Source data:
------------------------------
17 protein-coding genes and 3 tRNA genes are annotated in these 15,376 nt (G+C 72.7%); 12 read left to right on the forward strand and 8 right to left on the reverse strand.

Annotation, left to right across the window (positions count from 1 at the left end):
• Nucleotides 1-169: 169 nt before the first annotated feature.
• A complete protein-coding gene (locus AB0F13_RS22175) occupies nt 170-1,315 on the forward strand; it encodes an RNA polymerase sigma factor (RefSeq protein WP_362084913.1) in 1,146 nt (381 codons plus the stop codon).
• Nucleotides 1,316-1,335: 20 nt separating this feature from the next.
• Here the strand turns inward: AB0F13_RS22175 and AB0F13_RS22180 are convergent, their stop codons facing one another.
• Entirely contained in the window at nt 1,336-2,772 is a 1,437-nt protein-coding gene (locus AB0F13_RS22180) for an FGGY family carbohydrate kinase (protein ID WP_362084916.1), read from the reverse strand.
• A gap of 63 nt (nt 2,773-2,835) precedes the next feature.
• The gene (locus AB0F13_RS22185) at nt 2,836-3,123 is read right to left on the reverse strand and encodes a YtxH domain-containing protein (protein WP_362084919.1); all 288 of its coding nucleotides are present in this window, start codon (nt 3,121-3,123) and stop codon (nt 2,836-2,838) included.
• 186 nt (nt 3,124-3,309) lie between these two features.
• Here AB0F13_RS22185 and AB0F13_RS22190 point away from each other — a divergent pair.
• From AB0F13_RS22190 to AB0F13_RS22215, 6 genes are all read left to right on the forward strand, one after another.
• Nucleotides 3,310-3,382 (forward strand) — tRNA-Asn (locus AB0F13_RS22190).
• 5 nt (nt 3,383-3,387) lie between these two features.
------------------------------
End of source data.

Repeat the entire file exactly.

17 protein-coding genes and 3 tRNA genes are annotated in these 15,376 nt (G+C 72.7%); 12 read left to right on the forward strand and 8 right to left on the reverse strand.

Annotation, left to right across the window (positions count from 1 at the left end):
• Nucleotides 1-169: 169 nt before the first annotated feature.
• A complete protein-coding gene (locus AB0F13_RS22175) occupies nt 170-1,315 on the forward strand; it encodes an RNA polymerase sigma factor (RefSeq protein WP_362084913.1) in 1,146 nt (381 codons plus the stop codon).
• Nucleotides 1,316-1,335: 20 nt separating this feature from the next.
• Here the strand turns inward: AB0F13_RS22175 and AB0F13_RS22180 are convergent, their stop codons facing one another.
• Entirely contained in the window at nt 1,336-2,772 is a 1,437-nt protein-coding gene (locus AB0F13_RS22180) for an FGGY family carbohydrate kinase (protein ID WP_362084916.1), read from the reverse strand.
• A gap of 63 nt (nt 2,773-2,835) precedes the next feature.
• The gene (locus AB0F13_RS22185) at nt 2,836-3,123 is read right to left on the reverse strand and encodes a YtxH domain-containing protein (protein WP_362084919.1); all 288 of its coding nucleotides are present in this window, start codon (nt 3,121-3,123) and stop codon (nt 2,836-2,838) included.
• 186 nt (nt 3,124-3,309) lie between these two features.
• Here AB0F13_RS22185 and AB0F13_RS22190 point away from each other — a divergent pair.
• From AB0F13_RS22190 to AB0F13_RS22215, 6 genes are all read left to right on the forward strand, one after another.
• Nucleotides 3,310-3,382 (forward strand) — tRNA-Asn (locus AB0F13_RS22190).
• 5 nt (nt 3,383-3,387) lie between these two features.